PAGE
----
The Beautiful Struggle: Interacting with Places of Cultural Memory on Campus through Art

By Casey Haughin, ’19

Temps d’Afrique, the African dance troupe on campus, is known for their explosive performances and stunning visual displays. The team’s annual showcase, this year entitled The Beautiful Struggle, took place in Shiver Hall on April 15th. The Beautiful Struggle aimed to explore “the uncomfortable aspects of the human experience and how we deal with those aspects in both positive and negative ways”. This exploration extended beyond the stage and onto campus. Temps d’Afrique engaged with spaces of cultural memory on campus through art in Shriver Hall and Homewood House.

 

The student body first got a glimpse of what the showcase would hold through the promotional video shown on the ORCA network, the screens that play student ads in various public areas on campus. The video began with team member Jane Ogagan posing for a photo shoot. As it progressed, the scene switched to the Shriver Hall murals. Each mural flashed onto the screen for a moment in its original form, then was transformed. Figures were covered in African fabrics, and bright prints lit up the background of each scene. The “Beauties of Baltimore” went from having a demure garden party to participating in a raucous gathering. At the end of the video, the only non-white figure in the murals, a servant far in the background behind the beauties, was put into a traditional European picture frame as the rest of the mural went dark.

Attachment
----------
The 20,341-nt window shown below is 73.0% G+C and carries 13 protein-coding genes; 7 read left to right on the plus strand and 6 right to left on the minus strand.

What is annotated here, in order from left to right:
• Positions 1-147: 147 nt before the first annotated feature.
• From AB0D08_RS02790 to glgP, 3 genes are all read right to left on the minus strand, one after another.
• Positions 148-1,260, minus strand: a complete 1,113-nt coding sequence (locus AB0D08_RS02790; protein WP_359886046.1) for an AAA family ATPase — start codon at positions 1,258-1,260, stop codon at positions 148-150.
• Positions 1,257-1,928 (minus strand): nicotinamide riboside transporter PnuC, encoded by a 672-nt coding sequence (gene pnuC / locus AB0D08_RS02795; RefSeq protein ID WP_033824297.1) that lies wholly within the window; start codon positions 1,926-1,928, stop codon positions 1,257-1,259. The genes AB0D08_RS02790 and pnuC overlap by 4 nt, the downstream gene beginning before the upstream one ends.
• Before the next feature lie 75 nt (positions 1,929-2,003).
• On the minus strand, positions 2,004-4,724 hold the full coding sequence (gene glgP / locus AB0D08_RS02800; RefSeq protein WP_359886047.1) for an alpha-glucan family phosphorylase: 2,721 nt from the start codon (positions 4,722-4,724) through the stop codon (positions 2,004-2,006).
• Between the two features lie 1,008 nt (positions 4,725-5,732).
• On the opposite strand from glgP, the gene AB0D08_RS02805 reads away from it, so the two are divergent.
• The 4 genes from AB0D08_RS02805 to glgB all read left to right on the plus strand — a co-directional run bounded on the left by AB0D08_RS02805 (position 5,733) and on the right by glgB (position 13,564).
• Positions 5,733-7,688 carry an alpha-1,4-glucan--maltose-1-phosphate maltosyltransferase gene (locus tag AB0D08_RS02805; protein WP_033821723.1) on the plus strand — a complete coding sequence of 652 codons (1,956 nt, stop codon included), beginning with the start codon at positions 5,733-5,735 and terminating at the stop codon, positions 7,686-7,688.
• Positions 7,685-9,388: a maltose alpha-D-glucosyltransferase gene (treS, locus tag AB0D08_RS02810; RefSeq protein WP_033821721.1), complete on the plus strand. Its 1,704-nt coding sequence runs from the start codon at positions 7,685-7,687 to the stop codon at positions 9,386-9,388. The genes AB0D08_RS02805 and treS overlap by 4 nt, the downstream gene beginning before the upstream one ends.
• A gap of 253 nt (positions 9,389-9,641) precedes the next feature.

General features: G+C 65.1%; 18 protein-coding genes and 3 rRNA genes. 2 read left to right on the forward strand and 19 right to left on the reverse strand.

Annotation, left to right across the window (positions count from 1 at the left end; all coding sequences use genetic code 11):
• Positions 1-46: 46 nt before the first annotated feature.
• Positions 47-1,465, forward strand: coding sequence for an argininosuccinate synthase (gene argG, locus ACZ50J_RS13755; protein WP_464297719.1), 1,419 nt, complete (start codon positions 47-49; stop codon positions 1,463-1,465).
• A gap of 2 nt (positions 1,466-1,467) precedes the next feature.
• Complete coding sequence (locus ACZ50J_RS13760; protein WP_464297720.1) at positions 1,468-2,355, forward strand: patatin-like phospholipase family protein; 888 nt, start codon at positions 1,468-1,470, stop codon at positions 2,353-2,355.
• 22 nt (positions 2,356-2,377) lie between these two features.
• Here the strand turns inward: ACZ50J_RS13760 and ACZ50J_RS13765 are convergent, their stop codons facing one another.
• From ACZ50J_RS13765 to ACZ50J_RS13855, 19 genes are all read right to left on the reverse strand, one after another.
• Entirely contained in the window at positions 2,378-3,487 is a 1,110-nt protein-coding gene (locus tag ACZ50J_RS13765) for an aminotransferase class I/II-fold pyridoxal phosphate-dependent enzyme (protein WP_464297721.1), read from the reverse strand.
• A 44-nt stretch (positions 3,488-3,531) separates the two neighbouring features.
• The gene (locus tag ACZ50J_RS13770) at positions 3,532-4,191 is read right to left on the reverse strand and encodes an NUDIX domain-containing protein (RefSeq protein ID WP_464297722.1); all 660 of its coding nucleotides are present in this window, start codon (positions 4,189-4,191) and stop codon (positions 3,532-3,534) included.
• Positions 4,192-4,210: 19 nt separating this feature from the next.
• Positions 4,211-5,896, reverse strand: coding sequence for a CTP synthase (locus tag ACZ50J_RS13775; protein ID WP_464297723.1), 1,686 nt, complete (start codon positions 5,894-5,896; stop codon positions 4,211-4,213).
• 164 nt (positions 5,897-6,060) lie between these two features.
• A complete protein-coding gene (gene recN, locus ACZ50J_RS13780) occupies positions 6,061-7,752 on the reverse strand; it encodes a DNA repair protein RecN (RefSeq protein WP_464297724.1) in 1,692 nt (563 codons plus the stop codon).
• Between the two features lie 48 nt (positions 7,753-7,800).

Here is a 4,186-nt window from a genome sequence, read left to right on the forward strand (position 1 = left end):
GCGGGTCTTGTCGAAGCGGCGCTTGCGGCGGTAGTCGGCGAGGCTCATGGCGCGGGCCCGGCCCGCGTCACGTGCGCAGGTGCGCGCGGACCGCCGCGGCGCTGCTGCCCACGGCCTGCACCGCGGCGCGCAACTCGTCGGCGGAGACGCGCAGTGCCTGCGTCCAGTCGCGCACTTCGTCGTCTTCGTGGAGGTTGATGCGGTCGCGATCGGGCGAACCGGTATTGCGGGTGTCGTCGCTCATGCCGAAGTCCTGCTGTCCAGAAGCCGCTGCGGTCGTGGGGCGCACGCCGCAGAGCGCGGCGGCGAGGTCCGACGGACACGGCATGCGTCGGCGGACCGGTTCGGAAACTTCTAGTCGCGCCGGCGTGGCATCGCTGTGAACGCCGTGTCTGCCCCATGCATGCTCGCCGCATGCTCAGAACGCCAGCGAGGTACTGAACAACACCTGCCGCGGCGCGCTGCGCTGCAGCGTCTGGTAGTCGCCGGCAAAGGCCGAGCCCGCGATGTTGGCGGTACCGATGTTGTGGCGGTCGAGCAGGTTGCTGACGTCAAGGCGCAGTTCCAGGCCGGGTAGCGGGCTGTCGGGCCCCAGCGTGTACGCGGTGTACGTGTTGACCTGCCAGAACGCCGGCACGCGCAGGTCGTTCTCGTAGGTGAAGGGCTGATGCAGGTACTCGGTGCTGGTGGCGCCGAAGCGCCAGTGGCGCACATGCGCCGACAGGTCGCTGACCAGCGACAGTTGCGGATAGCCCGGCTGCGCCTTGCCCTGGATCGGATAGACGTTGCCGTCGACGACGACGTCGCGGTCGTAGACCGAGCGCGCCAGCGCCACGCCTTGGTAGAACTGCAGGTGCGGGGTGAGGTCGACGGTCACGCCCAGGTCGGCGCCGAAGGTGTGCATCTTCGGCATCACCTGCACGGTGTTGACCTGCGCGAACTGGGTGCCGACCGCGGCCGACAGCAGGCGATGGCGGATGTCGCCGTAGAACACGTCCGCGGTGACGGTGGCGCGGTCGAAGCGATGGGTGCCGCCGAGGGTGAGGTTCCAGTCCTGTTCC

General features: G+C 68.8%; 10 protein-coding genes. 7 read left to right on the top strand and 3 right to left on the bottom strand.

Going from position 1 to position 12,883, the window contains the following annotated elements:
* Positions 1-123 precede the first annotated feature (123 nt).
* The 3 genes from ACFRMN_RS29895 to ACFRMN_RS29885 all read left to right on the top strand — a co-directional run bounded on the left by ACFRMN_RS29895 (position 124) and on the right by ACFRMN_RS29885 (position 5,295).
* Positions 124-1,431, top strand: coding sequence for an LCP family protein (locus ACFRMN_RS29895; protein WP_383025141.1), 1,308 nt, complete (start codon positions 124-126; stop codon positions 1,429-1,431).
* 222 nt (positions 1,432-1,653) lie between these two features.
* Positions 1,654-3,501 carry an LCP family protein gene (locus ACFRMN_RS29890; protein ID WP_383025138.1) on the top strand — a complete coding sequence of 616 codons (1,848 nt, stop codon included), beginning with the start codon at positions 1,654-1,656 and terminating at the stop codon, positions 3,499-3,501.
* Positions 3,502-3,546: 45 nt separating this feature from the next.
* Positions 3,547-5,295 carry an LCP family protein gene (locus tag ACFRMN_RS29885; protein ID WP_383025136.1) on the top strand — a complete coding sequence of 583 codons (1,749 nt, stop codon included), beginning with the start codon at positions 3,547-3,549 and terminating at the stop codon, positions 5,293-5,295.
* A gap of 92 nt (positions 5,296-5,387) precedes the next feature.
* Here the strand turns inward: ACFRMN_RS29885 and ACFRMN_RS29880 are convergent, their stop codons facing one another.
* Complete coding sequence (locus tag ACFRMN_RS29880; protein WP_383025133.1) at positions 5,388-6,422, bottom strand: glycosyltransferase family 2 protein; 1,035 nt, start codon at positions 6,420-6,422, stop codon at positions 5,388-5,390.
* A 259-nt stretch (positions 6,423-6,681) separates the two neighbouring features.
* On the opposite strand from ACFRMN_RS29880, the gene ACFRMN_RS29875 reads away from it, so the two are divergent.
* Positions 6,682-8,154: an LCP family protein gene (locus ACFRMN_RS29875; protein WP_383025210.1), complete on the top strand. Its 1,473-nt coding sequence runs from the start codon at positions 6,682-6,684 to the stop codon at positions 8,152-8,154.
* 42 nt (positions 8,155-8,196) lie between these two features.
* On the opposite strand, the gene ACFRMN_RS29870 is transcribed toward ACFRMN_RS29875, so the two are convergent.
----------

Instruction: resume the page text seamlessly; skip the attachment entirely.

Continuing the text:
Co-Creative Director Jamie Pierce said that the video was meant to serve a variety of purposes in addition to promoting the showcase. One was to act as a commentary of the prevalence of portraits of white men on campus. Another was to take images of success from period works and put an African spin on them, since the lifestyles of the wealthy Baltimore elite were only made possible through the work of slaves and servants.

 

This was not the first intervention with the murals in recent years. Last spring, Dr. Elizabeth Rodini’s class Introduction to the Museum: Issues and Ideas created didactic material for the murals, exploring portions of the complicated social and racial history surrounding the artwork. Various blog posts by internal and external sources have addressed the history of the murals as well. However, this intervention was the first artistic foray into the heart of what the murals really represent on campus in the present day, rather than the historic elements of the works, and the impact of their presence on the student body.

 

The work on the murals led up to the main film project for the showcase: shooting the opening sequence of the show at the Homewood Museum. The showcase program stated that the performance was “meant to create a space for African culture among the common images and European ideas of aristocracy”. The history of the Homewood Museum is not a part of daily life for most students on campus, but if students are to know anything about the house, it usually involves the narrative of slavery. The Temps d’Afrique showcase aimed to recognize the history of the museum and confront it directly through art.